“After achieving a resounding victory in the national referendum, the Greek government resumed its negotiations with the EU. It has been reported that the talks could resume only because France, taking a broader view of matters, persuaded the other creditors that history would not look kindly on them if they allowed the negotiations to break down.
On the debtor’s side, Mr. Varoufakis had to step down first probably because an agreement was impossible as long as he was on one side of the table and Mr. Dijsselbloem was on the other.
The compromise proposal submitted by Greece was almost identical to the EU’s previous proposal in that it contained neither debt waivers nor GDP growth forecasts. I suspect Greece felt bringing those issues up again would further reduce the chances of reaching an agreement.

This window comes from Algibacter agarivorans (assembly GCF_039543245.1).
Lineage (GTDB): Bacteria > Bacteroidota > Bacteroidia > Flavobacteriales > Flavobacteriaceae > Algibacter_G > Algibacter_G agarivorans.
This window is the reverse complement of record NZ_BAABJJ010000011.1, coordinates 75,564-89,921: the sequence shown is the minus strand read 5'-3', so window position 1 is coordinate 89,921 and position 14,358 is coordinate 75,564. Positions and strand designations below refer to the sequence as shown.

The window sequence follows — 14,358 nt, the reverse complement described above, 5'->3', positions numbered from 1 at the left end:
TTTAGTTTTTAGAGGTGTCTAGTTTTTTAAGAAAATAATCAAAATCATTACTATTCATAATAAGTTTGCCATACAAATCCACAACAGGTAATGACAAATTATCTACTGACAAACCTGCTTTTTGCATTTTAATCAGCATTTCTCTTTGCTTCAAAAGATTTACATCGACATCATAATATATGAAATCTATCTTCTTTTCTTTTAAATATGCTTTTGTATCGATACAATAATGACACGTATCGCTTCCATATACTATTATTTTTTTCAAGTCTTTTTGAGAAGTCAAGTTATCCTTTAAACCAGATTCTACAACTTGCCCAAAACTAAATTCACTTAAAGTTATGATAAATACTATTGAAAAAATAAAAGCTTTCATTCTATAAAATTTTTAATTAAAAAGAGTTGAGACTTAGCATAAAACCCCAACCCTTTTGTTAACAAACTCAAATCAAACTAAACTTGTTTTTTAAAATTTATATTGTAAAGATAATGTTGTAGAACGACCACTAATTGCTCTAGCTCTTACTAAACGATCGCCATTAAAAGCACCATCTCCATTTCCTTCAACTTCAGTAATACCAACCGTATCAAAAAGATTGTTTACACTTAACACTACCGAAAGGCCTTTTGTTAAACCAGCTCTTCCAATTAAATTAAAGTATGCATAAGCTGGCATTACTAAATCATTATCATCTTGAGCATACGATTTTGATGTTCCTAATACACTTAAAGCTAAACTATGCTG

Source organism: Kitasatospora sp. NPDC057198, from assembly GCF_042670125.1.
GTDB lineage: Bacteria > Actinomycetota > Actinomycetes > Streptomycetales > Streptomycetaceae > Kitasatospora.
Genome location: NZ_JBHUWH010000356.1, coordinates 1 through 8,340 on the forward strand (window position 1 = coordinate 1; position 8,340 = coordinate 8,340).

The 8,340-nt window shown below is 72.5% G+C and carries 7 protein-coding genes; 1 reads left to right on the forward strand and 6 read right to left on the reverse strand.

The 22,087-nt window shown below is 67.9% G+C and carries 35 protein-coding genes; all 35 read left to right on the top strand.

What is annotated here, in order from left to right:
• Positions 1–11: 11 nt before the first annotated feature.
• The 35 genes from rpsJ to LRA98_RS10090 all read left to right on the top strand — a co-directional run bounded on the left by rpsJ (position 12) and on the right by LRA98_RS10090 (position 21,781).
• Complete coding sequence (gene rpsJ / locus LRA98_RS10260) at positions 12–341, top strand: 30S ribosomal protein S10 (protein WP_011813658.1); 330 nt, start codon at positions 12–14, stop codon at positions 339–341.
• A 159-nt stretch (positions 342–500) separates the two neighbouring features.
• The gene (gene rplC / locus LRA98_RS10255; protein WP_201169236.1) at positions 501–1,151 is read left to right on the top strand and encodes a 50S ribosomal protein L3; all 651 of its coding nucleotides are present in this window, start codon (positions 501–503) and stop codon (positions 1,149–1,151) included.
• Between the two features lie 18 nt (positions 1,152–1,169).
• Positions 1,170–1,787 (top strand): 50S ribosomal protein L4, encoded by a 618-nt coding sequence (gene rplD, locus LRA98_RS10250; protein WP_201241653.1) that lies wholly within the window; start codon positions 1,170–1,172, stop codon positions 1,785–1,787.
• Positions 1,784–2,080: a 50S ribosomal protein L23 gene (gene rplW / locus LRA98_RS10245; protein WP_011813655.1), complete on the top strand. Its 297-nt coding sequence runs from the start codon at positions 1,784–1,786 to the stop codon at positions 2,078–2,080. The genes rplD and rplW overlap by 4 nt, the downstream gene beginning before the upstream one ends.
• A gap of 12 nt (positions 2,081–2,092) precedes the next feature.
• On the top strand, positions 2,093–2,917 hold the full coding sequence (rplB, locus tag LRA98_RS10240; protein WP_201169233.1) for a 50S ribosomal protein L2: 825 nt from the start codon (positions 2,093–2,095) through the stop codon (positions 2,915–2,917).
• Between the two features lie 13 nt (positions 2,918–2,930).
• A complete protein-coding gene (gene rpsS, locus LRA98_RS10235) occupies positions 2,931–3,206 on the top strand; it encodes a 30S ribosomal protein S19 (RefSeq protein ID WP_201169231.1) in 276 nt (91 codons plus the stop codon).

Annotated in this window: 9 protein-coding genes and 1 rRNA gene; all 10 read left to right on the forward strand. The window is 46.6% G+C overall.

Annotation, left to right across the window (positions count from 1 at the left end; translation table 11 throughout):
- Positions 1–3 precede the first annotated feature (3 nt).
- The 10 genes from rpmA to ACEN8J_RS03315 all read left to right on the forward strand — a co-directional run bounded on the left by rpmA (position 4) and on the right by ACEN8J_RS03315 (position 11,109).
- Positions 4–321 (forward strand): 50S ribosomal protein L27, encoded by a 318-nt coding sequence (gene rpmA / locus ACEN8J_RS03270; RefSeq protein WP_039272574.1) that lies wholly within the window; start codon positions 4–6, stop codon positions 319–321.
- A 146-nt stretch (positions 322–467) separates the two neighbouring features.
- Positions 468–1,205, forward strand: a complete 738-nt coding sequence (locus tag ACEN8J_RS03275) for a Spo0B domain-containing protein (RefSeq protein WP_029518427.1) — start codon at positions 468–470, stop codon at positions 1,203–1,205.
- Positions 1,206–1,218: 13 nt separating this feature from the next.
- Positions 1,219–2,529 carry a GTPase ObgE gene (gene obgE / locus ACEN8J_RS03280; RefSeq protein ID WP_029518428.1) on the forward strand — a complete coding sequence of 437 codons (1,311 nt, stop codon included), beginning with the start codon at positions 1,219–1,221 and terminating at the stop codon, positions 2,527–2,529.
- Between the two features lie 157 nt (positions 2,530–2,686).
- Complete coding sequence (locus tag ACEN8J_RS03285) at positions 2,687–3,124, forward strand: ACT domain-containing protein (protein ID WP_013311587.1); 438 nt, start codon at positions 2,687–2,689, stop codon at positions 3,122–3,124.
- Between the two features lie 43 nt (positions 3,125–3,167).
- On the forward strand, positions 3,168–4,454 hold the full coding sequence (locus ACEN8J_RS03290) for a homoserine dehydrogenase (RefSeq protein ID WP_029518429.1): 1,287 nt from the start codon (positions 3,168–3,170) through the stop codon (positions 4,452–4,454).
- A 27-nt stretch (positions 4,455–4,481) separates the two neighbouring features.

In other words, I think Mr. Tsipras left those essential two items out of the new proposal because he decided it was critical to prevent further dysfunction in the nation’s banking system. Because of that decision, however, the agreement will resolve none of the fundamental problems facing the effectively bankrupt nation of Greece. Unless Greek growth picks up sharply, the country is likely to roil global markets again before long.”